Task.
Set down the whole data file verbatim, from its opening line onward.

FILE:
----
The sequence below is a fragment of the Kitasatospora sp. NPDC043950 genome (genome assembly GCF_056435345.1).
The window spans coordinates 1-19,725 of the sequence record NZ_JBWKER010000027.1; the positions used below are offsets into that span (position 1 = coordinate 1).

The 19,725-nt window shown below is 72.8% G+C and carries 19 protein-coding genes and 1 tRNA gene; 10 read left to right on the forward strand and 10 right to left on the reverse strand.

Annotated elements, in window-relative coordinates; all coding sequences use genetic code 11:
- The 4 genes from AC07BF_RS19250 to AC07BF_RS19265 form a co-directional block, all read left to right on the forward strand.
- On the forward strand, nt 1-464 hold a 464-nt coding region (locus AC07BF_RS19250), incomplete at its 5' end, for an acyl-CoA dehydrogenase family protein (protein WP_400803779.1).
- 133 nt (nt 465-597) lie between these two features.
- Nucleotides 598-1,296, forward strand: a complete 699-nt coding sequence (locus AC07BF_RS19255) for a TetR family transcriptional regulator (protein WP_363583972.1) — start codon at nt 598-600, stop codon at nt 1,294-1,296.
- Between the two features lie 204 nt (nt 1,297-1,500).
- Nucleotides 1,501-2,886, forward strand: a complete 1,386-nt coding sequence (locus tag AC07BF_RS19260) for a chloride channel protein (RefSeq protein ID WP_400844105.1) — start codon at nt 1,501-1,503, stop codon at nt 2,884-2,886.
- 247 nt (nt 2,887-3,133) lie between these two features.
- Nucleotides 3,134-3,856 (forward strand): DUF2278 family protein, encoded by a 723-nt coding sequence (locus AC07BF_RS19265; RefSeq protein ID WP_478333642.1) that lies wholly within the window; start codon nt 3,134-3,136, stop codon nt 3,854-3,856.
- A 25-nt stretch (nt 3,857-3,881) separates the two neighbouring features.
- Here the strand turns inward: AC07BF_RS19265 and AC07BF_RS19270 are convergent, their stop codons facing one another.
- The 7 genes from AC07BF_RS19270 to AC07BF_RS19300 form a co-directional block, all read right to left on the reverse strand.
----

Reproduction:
The sequence below is a fragment of the Kitasatospora sp. NPDC043950 genome (genome assembly GCF_056435345.1).
The window spans coordinates 1-19,725 of the sequence record NZ_JBWKER010000027.1; the positions used below are offsets into that span (position 1 = coordinate 1).

The 19,725-nt window shown below is 72.8% G+C and carries 19 protein-coding genes and 1 tRNA gene; 10 read left to right on the forward strand and 10 right to left on the reverse strand.

Annotated elements, in window-relative coordinates; all coding sequences use genetic code 11:
- The 4 genes from AC07BF_RS19250 to AC07BF_RS19265 form a co-directional block, all read left to right on the forward strand.
- On the forward strand, nt 1-464 hold a 464-nt coding region (locus AC07BF_RS19250), incomplete at its 5' end, for an acyl-CoA dehydrogenase family protein (protein WP_400803779.1).
- 133 nt (nt 465-597) lie between these two features.
- Nucleotides 598-1,296, forward strand: a complete 699-nt coding sequence (locus AC07BF_RS19255) for a TetR family transcriptional regulator (protein WP_363583972.1) — start codon at nt 598-600, stop codon at nt 1,294-1,296.
- Between the two features lie 204 nt (nt 1,297-1,500).
- Nucleotides 1,501-2,886, forward strand: a complete 1,386-nt coding sequence (locus tag AC07BF_RS19260) for a chloride channel protein (RefSeq protein ID WP_400844105.1) — start codon at nt 1,501-1,503, stop codon at nt 2,884-2,886.
- 247 nt (nt 2,887-3,133) lie between these two features.
- Nucleotides 3,134-3,856 (forward strand): DUF2278 family protein, encoded by a 723-nt coding sequence (locus AC07BF_RS19265; RefSeq protein ID WP_478333642.1) that lies wholly within the window; start codon nt 3,134-3,136, stop codon nt 3,854-3,856.
- A 25-nt stretch (nt 3,857-3,881) separates the two neighbouring features.
- Here the strand turns inward: AC07BF_RS19265 and AC07BF_RS19270 are convergent, their stop codons facing one another.
- The 7 genes from AC07BF_RS19270 to AC07BF_RS19300 form a co-directional block, all read right to left on the reverse strand.